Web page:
Secondly, our kids need to learn how to deal with disappointment and frustration. As adults, they will not get everything they want when they want it and will face the disappointments and frustrations from being told “no”. Our job as a parent is to give them practice on how to handle these feelings appropriately. Teach them what you do when you feel disappointed or frustrated. Teach them the appropriate response when they don’t get what they want when they want it.  Kids who are given opportunities to work through disappointments and frustrations when they are young and learn how to cope with them develop into mature adults who have patience and empathy for others. 

I read an interview of Betsy Brown Braun who is a Child Development and Behavior Specialist. She explains what can happen if kids aren’t given clear boundaries or always get what they want.

“These are the kids who often have trouble playing nicely with others; they have a hard time socializing because they have never experienced being anything but king. They have a hard time keeping friends, a hard time interacting in groups, a hard time taking turns. They seldom know how to delay gratification; they want what they want when they want it, and they have a tough time in the world, interacting with others. Once children get beyond (preschool) and kindergarten, the real world is not going to give them just what they want all the time or even most of  the time. Their world is then full of disappointment, and they blame it on everyone else, not taking any responsibility themselves. These children aren’t able to look into themselves and say, ‘Gosh, this is happening because I wasn’t helpful or I didn’t give him a turn.’ They often see the world as being against them. A person’s ability to socialize, to interact with others cooperatively, to be part of a team, to be both leader and follower all grow out of his having learned to accept boundaries and to tolerate the frustrations that result from other’s needs and wants, in addition to his own, that he will no doubt encounter.”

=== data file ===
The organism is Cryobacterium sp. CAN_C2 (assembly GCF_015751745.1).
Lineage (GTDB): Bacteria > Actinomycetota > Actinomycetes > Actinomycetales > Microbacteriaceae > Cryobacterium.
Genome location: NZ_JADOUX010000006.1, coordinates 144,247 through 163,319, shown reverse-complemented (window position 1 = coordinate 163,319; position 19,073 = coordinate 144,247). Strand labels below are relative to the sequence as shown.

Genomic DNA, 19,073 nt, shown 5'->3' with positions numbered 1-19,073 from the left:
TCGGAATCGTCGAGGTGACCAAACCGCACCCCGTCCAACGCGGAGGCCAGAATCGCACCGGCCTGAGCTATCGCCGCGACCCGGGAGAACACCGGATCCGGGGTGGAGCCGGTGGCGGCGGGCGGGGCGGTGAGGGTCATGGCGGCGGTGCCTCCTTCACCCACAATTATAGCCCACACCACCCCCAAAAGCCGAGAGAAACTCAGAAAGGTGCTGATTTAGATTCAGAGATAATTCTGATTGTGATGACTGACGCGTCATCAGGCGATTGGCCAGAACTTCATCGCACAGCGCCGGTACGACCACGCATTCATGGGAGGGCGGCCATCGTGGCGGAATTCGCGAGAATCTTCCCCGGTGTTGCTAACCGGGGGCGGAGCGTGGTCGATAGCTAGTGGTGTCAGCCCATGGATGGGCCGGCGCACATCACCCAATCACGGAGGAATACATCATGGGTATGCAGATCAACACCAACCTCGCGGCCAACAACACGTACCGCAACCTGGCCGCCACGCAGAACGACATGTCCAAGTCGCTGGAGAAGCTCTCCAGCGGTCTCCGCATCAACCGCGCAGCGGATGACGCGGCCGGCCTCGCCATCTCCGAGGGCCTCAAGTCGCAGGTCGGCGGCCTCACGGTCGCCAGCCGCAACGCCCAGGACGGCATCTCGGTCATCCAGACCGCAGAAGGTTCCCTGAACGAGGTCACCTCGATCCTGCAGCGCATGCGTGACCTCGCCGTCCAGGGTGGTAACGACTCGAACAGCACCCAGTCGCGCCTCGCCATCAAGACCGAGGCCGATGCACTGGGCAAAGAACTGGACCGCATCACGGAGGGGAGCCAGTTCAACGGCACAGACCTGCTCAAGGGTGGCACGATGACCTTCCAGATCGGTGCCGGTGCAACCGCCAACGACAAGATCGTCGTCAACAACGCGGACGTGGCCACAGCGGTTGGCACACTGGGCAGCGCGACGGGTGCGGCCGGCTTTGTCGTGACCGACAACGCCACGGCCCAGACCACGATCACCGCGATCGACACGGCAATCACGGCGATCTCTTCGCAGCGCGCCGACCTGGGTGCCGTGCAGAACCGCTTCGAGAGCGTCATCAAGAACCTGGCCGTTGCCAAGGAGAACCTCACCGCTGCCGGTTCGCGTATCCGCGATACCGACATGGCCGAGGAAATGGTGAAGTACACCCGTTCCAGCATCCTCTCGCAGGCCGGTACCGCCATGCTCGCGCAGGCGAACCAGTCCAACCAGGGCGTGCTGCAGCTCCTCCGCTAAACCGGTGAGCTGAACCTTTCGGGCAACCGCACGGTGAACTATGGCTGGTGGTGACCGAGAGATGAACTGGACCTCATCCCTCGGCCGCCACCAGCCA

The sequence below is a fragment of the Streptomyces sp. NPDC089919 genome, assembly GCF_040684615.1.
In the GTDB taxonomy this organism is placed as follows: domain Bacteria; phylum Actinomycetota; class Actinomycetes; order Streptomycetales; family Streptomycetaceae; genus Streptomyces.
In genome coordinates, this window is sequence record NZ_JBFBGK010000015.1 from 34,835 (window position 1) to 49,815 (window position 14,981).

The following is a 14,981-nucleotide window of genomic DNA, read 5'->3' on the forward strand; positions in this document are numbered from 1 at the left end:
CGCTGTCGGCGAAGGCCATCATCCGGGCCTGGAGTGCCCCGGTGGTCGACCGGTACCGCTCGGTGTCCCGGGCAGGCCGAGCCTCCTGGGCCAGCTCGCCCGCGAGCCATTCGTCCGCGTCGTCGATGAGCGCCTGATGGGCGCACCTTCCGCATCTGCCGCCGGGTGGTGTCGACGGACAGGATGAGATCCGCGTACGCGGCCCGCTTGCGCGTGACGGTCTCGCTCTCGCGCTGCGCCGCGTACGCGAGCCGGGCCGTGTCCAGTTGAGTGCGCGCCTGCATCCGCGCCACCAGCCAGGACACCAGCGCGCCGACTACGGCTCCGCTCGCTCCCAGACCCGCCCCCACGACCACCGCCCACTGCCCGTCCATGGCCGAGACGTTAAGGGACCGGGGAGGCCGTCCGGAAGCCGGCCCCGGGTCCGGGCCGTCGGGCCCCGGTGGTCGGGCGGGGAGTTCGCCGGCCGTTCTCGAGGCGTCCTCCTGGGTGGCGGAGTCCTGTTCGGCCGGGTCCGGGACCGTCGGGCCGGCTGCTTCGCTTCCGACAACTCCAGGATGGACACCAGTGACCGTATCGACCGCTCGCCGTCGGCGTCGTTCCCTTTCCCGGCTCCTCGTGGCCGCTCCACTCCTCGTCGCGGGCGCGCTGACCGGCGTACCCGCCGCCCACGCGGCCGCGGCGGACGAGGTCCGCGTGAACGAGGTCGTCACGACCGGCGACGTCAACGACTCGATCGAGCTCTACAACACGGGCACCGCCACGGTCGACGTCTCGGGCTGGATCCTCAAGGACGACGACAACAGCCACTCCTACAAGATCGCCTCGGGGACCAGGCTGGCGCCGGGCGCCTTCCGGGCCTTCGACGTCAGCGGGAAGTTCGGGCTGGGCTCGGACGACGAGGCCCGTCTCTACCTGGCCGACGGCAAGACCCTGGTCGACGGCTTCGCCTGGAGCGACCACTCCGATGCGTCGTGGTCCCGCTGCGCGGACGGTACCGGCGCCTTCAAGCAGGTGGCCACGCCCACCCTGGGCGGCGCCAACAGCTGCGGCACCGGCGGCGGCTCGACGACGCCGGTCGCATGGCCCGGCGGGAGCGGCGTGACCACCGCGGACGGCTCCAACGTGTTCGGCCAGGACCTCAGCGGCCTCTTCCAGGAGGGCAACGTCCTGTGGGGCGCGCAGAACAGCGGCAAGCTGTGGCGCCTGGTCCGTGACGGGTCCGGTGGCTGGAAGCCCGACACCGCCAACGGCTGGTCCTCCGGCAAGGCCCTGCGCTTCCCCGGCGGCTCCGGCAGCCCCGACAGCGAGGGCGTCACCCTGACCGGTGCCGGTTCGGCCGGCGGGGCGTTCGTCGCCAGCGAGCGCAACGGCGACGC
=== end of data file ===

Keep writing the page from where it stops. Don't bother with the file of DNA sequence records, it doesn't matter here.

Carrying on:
We need to allow our kids to have times when they experience disappointment and frustration. We need to give them opportunities to experience delayed gratification. Kids who learn these skills at a young age will learn that they won’t always have the perfect tool for every job, and they will learn how to adapt and work through difficult situations. It is so important that our kids hear, “no” from us sometimes. 

Now, what are some situations our kids may face where we may need to say, “no”? First, it is appropriate to say, “no” when their actions might hurt someone or break something. Going back to how the brain develops, kids may have difficulty seeing how their actions may result in a bad outcome. They need our guidance in making safe choices.